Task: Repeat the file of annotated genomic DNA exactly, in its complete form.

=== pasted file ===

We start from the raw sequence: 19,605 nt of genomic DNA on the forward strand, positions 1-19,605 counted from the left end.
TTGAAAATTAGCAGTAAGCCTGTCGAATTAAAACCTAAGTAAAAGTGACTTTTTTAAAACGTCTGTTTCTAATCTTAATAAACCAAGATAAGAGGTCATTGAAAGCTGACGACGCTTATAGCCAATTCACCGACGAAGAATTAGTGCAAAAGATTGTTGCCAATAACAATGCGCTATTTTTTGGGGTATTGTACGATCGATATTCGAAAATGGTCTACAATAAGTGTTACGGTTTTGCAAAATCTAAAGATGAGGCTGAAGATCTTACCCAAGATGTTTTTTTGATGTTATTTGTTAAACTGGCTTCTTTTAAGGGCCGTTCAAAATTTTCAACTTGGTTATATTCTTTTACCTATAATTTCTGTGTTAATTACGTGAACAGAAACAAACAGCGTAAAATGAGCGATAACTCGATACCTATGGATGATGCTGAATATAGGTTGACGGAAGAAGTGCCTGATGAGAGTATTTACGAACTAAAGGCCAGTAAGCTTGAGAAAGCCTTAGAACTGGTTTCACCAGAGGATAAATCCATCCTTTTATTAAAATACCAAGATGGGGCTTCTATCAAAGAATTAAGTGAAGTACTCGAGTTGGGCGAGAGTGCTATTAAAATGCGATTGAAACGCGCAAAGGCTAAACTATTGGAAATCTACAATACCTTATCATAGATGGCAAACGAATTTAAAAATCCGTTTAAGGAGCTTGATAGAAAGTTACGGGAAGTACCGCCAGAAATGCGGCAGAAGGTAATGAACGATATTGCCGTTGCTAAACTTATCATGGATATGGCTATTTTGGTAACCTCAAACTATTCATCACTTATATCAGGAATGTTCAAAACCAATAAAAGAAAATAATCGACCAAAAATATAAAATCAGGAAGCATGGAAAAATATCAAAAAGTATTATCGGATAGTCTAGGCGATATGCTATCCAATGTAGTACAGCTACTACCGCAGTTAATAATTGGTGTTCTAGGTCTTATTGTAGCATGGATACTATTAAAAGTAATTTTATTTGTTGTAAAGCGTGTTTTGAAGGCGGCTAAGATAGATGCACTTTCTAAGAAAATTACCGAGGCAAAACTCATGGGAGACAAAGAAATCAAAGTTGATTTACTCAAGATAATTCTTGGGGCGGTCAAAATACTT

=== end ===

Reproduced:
We start from the raw sequence: 19,605 nt of genomic DNA on the forward strand, positions 1-19,605 counted from the left end.
TTGAAAATTAGCAGTAAGCCTGTCGAATTAAAACCTAAGTAAAAGTGACTTTTTTAAAACGTCTGTTTCTAATCTTAATAAACCAAGATAAGAGGTCATTGAAAGCTGACGACGCTTATAGCCAATTCACCGACGAAGAATTAGTGCAAAAGATTGTTGCCAATAACAATGCGCTATTTTTTGGGGTATTGTACGATCGATATTCGAAAATGGTCTACAATAAGTGTTACGGTTTTGCAAAATCTAAAGATGAGGCTGAAGATCTTACCCAAGATGTTTTTTTGATGTTATTTGTTAAACTGGCTTCTTTTAAGGGCCGTTCAAAATTTTCAACTTGGTTATATTCTTTTACCTATAATTTCTGTGTTAATTACGTGAACAGAAACAAACAGCGTAAAATGAGCGATAACTCGATACCTATGGATGATGCTGAATATAGGTTGACGGAAGAAGTGCCTGATGAGAGTATTTACGAACTAAAGGCCAGTAAGCTTGAGAAAGCCTTAGAACTGGTTTCACCAGAGGATAAATCCATCCTTTTATTAAAATACCAAGATGGGGCTTCTATCAAAGAATTAAGTGAAGTACTCGAGTTGGGCGAGAGTGCTATTAAAATGCGATTGAAACGCGCAAAGGCTAAACTATTGGAAATCTACAATACCTTATCATAGATGGCAAACGAATTTAAAAATCCGTTTAAGGAGCTTGATAGAAAGTTACGGGAAGTACCGCCAGAAATGCGGCAGAAGGTAATGAACGATATTGCCGTTGCTAAACTTATCATGGATATGGCTATTTTGGTAACCTCAAACTATTCATCACTTATATCAGGAATGTTCAAAACCAATAAAAGAAAATAATCGACCAAAAATATAAAATCAGGAAGCATGGAAAAATATCAAAAAGTATTATCGGATAGTCTAGGCGATATGCTATCCAATGTAGTACAGCTACTACCGCAGTTAATAATTGGTGTTCTAGGTCTTATTGTAGCATGGATACTATTAAAAGTAATTTTATTTGTTGTAAAGCGTGTTTTGAAGGCGGCTAAGATAGATGCACTTTCTAAGAAAATTACCGAGGCAAAACTCATGGGAGACAAAGAAATCAAAGTTGATTTACTCAAGATAATTCTTGGGGCGGTCAAAATACTT